How did the Love Research Army get started?
Dr. Susan Love, like many members of the breast cancer community, was frustrated by the slow advancements in learning what causes breast cancer and how to prevent it. In order to learn more about the causes, prevention, and treatment of cancer, researchers need to work with volunteers to explore possible solutions. Scientists, however, told Dr. Love that they did not know how to find people who would be interested in taking part in the studies that were needed to end this disease. Without people to participate in studies, new and innovative research solutions are impossible.
Dr. Love realized that women and men want to help find breast cancer solutions and are willing to participate in studies — they just didn't know that they were needed! From this, the idea was born of a Love Research Army, ready to serve science.
Is this the same program as the Army of Women?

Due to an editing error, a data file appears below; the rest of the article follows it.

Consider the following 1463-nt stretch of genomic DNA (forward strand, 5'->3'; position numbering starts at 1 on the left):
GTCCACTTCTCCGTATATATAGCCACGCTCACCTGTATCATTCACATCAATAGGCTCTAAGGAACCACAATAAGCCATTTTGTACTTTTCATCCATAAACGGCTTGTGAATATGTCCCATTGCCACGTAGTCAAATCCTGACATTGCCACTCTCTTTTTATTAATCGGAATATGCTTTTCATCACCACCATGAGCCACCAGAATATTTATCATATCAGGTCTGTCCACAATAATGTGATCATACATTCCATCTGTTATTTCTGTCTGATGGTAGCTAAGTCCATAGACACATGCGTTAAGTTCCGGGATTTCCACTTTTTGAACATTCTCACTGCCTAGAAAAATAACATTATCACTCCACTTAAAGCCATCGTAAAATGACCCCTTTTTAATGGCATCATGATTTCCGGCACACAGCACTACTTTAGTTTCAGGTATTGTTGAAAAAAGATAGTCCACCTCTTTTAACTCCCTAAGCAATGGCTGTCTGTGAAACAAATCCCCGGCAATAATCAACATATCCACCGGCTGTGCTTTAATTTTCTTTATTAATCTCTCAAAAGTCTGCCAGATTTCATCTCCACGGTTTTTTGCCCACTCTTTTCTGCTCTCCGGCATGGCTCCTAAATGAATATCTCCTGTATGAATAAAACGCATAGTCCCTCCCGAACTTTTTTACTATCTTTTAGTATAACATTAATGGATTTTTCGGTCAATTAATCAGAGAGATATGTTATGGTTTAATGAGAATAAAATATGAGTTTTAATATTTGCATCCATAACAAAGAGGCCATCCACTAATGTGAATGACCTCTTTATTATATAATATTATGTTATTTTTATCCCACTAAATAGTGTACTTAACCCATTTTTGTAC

Yes! In 2020, after recognizing over 10 years as the Army of Women, we changed our name to Love Research Army to better reflect the Dr. Susan Love Foundation's longstanding commitment to fostering inclusive research. You may see references to the Army of Women, or AOW, in previous study reports, webinars, and publications.
Is the Love Research Army program conducting these studies?
No. All supported studies are conducted by research teams around the country. While we are not conducting these projects, each study goes through an extensive review process with our Love Research Army team, our external Scientific Advisory Committee, and each researcher's Institutional Review Board (IRB.) This process helps ensure that our members only receive the well-designed, scientifically sound studies that passed all three reviews.